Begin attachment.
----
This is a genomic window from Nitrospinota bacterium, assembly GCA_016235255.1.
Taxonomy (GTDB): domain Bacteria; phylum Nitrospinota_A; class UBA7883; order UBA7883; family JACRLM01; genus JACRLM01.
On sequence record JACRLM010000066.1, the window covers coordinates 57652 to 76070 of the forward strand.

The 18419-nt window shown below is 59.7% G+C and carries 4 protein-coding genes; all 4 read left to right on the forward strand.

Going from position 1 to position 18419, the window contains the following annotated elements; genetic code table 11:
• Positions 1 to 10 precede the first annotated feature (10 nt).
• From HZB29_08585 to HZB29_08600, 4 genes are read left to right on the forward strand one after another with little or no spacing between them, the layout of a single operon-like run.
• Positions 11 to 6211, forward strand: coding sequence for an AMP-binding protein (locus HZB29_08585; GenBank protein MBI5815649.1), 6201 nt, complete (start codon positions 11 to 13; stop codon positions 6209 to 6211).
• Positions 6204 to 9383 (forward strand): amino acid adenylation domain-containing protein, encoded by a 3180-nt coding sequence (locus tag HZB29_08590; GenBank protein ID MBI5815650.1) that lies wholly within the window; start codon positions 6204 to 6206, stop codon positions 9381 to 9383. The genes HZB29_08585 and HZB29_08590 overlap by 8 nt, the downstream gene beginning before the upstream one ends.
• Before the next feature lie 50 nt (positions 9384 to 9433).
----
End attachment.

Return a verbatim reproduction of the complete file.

This is a genomic window from Nitrospinota bacterium, assembly GCA_016235255.1.
Taxonomy (GTDB): domain Bacteria; phylum Nitrospinota_A; class UBA7883; order UBA7883; family JACRLM01; genus JACRLM01.
On sequence record JACRLM010000066.1, the window covers coordinates 57652 to 76070 of the forward strand.

The 18419-nt window shown below is 59.7% G+C and carries 4 protein-coding genes; all 4 read left to right on the forward strand.

Going from position 1 to position 18419, the window contains the following annotated elements; genetic code table 11:
• Positions 1 to 10 precede the first annotated feature (10 nt).
• From HZB29_08585 to HZB29_08600, 4 genes are read left to right on the forward strand one after another with little or no spacing between them, the layout of a single operon-like run.
• Positions 11 to 6211, forward strand: coding sequence for an AMP-binding protein (locus HZB29_08585; GenBank protein MBI5815649.1), 6201 nt, complete (start codon positions 11 to 13; stop codon positions 6209 to 6211).
• Positions 6204 to 9383 (forward strand): amino acid adenylation domain-containing protein, encoded by a 3180-nt coding sequence (locus tag HZB29_08590; GenBank protein ID MBI5815650.1) that lies wholly within the window; start codon positions 6204 to 6206, stop codon positions 9381 to 9383. The genes HZB29_08585 and HZB29_08590 overlap by 8 nt, the downstream gene beginning before the upstream one ends.
• Before the next feature lie 50 nt (positions 9384 to 9433).